ECB board member: Euro-bashing is Anglophone overload

Germany’s man at the ECB, Jörg Asmussen, in a speech about monetary policy communication today:

For the euro area and the ECB, the situation is even more peculiar, because the influential “commentariat” comes predominantly from outside the euro area. The big English-language newspapers, the news agencies and wire services that shape opinions in the economic and financial sphere on the Continent are all writing from outside the euro area. There is, of course, nothing wrong with friendly outside advice. And I certainly do not wish to come across as whining and complaining.

But it simply remains a fact: the analysis, discourse and policy prescriptions that are propagated come from the outside. Maybe inevitably, they come with a certain disinterested detachment. As if the outside “spectators” are not affected by what is happening.

And they come with a dangerously narrow and exclusive perspective on the economics of the monetary union. But if the profound political commitment of Eurozone countries to the historical project of “ever closer union” is neglected, the assessment remains superficial and partial. And the suggested policy responses may be biased or naïve.

Why does it matter? Because the discourse influences some of the most important financial markets for the Eurozone. If expectations that have been built up are not fulfilled, if alleged certainties do not materialise, if actions from politicians or central bankers are not forthcoming as anticipated by the “market consensus”, the reaction can be grave: volatility, contagion, all the way to complete market dysfunction. The systemic impact can be major, driving financial institutions, as well as sovereign borrowers into real difficulties.

It doesn’t take much extrapolation of what he says to envisage that at least in the ECB’s mind, there is a SPECTRE-like entity of cackling pundits consisting of Paul Krugman, Martin Wolf, Simon Johnson and others, though who exactly has the white cat sitting in their lap as they press “Publish” is not specified. More substantively. there is a strange symmetry between this view and the pre-crisis gloating of the European Commission that the single currency’s American critics had been all wrong.

NHS in “worse than unlimited budget for single patient” shock

The Wall Street Journal Europe uncorks an instant classic in explaining the longevity of Lockerbie bomber Abdel Baset al-Megrahi:

Karol Sikora, a leading cancer specialist who examined Megrahi shortly before his release, explains that predicting how long a patient with end-stage prostate cancer has to live is “a value judgment of probability,” not an exact science. But Dr. Sikora also writes that his initial three-month prognosis was “based on his treatment as an NHS patient in Glasgow at the time, when not even standard docetaxel chemotherapy was offered.” By contrast, “Mr. Megrahi almost certainly had excellent care in Tripoli.” Think about that one: Get treated for cancer by the U.K.’s National Health Service, and you’ll be dead by Christmas. But get treated for the same cancer in Libya, and you may have years to live. No wonder Americans are terrified of government-run medicine and rationing boards.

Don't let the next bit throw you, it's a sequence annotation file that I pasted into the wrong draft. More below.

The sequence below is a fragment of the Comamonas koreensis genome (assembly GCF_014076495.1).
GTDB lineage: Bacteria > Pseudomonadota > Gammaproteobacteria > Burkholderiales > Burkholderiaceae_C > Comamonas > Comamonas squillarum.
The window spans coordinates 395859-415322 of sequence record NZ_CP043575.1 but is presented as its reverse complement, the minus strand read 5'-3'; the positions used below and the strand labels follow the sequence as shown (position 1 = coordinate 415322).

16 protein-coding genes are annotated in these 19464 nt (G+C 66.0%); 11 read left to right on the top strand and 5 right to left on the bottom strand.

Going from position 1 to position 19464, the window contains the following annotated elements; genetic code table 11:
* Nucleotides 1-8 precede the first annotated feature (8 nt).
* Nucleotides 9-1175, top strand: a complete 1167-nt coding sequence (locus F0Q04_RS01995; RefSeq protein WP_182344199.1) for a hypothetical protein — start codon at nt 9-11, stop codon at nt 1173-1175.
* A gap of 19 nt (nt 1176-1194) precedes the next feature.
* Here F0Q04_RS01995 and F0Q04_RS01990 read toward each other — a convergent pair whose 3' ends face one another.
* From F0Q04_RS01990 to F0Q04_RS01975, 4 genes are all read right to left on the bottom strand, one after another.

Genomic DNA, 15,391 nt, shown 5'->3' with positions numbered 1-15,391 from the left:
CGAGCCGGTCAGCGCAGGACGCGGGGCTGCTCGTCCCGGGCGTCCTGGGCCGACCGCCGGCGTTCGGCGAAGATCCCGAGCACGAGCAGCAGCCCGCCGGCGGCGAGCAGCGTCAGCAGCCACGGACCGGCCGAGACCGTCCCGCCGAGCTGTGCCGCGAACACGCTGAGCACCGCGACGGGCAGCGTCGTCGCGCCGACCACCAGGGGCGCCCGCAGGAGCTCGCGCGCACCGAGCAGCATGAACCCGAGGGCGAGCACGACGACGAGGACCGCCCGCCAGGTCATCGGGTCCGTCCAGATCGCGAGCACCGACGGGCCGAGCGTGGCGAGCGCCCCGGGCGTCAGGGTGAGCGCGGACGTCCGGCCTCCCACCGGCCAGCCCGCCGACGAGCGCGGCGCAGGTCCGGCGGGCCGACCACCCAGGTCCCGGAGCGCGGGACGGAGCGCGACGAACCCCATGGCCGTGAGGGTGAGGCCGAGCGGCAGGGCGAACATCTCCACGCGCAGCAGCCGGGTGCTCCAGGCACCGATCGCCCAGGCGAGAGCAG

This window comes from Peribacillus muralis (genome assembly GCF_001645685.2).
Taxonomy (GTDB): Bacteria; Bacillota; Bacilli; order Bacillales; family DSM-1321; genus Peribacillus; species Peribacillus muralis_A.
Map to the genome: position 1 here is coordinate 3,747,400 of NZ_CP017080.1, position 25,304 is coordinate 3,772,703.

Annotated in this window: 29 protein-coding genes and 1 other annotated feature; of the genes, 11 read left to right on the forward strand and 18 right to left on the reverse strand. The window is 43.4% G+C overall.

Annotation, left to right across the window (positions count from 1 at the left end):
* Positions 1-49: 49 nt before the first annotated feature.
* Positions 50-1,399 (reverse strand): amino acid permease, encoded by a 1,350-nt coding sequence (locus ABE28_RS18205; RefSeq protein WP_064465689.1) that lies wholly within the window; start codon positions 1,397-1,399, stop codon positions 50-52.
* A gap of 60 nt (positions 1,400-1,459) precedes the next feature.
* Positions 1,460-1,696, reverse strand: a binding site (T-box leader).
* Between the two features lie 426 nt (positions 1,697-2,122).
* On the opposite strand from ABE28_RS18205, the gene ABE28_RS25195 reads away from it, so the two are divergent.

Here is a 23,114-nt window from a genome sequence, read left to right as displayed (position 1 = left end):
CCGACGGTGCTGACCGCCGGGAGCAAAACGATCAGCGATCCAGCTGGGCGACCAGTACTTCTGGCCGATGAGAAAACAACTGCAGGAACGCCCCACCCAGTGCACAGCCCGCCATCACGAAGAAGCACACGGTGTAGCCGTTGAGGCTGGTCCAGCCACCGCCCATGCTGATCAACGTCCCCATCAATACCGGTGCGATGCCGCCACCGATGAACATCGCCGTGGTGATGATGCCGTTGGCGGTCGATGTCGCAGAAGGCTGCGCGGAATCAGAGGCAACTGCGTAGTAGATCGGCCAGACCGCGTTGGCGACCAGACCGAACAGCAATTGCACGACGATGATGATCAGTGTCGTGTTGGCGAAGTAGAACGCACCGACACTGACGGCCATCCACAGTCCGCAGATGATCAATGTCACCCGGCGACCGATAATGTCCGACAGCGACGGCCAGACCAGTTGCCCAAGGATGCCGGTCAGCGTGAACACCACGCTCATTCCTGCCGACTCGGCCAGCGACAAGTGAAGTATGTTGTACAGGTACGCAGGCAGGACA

It’s painfully obvious but apparently nonetheless necessary to point that Mr al-Megrahi was in this case receiving care as a political trophy in a petro-state with an open-ended government budget available to embarrass his former hosts. So Yes, his care was probably better than  the NHS standard available to him in Glasgow, but as Dr Sikora also explains, there was a lot of variability around the now-notorious “3 months to live” prognosis even at the time it was issued. His care was also a lot better than someone without health insurance in the USA would receive, but who wants to descend to cheap health system point scoring based on a single case. Besides the Wall Street Journal.

My own view is that there’s no big conspiracy theory or undiscovered files behind Mr al-Megrahi’s release. Instead, the issue played into the self-righteousness of the SNP government. Up against that, geopolitics didn’t stand a chance.

Can This Really Be Europe We Are Talking About?

In recent days I have been think a lot, and reading a lot, about the implications of Greece’s recent election results.

At the end of the day the only difference this whole process makes to the ultimate outcome may turn out to be one of timing. If  Alexis Tsipras of the anti bailout, anti Troika, party Syriza won and started to form a government then the second bailout money would undoubtedly be immediately stopped. On the other hand if the centre right New Democracy wins and is able to form a government, as the latest polls tend to suggest, then the country would quite possibly try to conform to the bailout conditions, but in trying it would almost certainly fail, and then the money would be stopped. Before the last election results, it will be remembered, this was the main scenario prevailing. Continue reading

Frelections: roundup

The day after, some French election blogging. A somewhat ambiguous photo from the Sarkozy rally – he’s despairing, she’s…not. Sarkozy gets made to eat his Flamby, an allusion to Francois Hollande’s enemies’ habit of likening him to a wobbly jelly. But in the end, it wasn’t a wobbly jelly but more of an epic blob. Sarko kept throwing punches, but it just kept coming.